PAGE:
“The Visionist” is a novel by Rachel Urquhart. The story takes place in Ashland, Mass. during October of 1842 in a small community of United Society of Believers in Christ’s Second Appearing, or the Shakers. The book has three main characters: Polly Kimball, the main character, Sister Charity, the narrator, and Simon Pryor, the fire inspector.
Urquhart named her chapters after those characters, although there are some complementary characters in the book like Elder Sister Agnes, the head of ‘Shakers’ community or City of Hope, and May Kimball, Polly’s mother.
Polly had a tough life. Her father abused her mother and raped Polly and got her pregnant. One night when her father came home drunk, Polly, her mother and her brother decided to flee. Polly decided to see her father for the last time, but she dropped the oil lamps unintentionally and set their home on fire. Her father died in the fire and they fled to the nearest city.
Polly’s mother left her kids with Shakers in order to have a place to live and food to eat, but Polly realized if she kept the baby, the Shakers would excommunicate her. So, she tried to kill the baby.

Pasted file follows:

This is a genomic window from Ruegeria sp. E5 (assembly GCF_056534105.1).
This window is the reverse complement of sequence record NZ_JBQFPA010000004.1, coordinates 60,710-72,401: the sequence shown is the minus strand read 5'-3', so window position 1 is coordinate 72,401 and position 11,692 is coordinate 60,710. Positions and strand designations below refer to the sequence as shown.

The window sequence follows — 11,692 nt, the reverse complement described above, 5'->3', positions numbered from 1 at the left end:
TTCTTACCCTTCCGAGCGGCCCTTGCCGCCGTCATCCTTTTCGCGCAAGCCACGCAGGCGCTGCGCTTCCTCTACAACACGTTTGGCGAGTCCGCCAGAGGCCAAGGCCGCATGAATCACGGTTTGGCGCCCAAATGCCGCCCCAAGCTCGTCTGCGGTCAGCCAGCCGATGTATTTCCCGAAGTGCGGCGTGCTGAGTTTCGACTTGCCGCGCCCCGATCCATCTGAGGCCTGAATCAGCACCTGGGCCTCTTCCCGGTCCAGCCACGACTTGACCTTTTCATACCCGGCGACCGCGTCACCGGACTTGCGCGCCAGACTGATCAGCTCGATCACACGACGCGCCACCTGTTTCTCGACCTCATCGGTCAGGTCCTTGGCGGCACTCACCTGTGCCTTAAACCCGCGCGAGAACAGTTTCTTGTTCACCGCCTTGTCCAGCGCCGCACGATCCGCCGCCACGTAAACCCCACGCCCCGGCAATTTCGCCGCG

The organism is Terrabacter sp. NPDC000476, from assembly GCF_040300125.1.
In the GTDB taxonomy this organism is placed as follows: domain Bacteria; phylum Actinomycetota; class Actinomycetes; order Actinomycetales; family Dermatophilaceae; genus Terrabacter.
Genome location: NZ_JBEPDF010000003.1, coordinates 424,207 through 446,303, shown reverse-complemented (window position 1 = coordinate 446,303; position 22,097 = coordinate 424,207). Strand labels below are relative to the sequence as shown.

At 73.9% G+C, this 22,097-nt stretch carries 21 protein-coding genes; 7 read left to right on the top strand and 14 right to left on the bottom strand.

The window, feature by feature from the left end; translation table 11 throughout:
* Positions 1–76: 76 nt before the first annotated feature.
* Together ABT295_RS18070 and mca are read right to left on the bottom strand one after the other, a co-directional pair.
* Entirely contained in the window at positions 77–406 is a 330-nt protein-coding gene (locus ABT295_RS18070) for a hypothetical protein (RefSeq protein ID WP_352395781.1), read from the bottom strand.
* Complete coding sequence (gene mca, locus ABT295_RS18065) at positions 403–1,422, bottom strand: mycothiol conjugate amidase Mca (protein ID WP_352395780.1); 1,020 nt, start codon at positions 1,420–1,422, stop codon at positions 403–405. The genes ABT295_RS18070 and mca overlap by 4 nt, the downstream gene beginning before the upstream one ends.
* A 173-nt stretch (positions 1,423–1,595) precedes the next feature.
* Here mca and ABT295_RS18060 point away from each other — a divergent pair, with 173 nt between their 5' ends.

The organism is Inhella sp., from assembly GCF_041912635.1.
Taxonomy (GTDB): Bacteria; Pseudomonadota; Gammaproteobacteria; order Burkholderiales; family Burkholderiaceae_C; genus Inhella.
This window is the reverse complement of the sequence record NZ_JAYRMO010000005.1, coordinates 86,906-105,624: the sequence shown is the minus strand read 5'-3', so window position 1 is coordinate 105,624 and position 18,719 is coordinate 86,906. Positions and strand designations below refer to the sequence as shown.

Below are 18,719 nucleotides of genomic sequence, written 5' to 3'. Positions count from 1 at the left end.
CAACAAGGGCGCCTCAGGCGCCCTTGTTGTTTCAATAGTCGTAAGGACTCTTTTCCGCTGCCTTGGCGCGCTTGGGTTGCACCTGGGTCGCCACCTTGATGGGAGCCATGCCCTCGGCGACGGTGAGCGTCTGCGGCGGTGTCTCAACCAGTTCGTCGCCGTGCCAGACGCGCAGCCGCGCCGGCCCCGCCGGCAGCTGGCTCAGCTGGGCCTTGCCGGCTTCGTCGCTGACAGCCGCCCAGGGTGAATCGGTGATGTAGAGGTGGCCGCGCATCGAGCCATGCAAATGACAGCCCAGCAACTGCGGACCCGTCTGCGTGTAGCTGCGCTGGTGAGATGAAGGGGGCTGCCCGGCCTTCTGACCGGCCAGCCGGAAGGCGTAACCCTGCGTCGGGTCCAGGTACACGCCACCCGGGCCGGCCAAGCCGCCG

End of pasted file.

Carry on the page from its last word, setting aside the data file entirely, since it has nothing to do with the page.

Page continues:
“The Visionist” is the story of lonely people. Urquhart’s characters need love instead of faith for salvation. The truth of matter as the book described is “a spiritual mother, no matter how perfect, cannot hug her young charges to her or wipe away their tears with kisses.”
In the book when Shakers talk about other cities and communities they use the word “World” with capital “W” and of course they have an agenda for it. In the Shakers ideology “the World” is a devilish place and so the people that live in “the World” are considered bad people.
When Polly joined the Shakers’ dance in the first day something happened to Polly and she chanted “I’m in light.” Shakers took it as a sign of their promised one, and they called her “The Visionist.”
She knew she wasn’t the Visionist, but to stay with Shakers and keep her eyes on her little brother, she had to lie.
Sister Charity, a lonesome healer found herself in love with Polly.
One of the best parts of the book is the debate about love between Polly and Sister Charity. Polly tried to convince Sister Charity about the true meaning of love and what humans need most. Sister Charity had a strange
feeling about love because she “had never heard anyone in the City of Hope embrace a lover other than which exists sister for sister, or brother for brother.”
“Salvation was dangled before me, a stick waved teasingly in front of a dog, and I leapt for it,” Urquhart wrote.
This is the true vision, which all Shakers waited for and Sister Charity got because she embraced the love.